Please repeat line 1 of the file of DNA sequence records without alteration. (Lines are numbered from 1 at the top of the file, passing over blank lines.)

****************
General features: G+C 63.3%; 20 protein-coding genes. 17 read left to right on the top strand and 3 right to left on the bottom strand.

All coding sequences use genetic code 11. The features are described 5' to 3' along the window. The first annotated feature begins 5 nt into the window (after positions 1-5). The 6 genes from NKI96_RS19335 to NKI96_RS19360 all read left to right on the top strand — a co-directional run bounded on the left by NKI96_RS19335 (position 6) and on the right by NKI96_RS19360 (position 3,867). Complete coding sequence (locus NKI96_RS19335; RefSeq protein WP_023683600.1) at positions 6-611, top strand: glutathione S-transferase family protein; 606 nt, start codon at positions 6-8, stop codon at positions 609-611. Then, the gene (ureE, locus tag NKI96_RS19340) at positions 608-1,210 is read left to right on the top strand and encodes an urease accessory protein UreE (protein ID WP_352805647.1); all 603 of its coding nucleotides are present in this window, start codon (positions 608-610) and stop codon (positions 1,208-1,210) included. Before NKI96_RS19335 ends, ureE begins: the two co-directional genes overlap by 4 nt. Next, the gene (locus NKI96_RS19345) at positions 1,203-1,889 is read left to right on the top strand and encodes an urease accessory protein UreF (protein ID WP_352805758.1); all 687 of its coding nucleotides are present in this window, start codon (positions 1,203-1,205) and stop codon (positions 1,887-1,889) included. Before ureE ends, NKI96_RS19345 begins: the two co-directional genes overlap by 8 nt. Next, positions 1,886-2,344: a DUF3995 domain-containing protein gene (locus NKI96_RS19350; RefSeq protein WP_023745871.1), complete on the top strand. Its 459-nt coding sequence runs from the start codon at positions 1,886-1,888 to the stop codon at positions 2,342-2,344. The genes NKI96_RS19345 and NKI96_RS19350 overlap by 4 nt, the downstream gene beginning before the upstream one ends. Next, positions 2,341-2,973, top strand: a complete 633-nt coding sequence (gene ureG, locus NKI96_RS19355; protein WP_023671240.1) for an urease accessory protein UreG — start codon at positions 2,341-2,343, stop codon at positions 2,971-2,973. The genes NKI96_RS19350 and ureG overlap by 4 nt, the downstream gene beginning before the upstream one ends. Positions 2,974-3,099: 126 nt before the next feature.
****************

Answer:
General features: G+C 63.3%; 20 protein-coding genes. 17 read left to right on the top strand and 3 right to left on the bottom strand.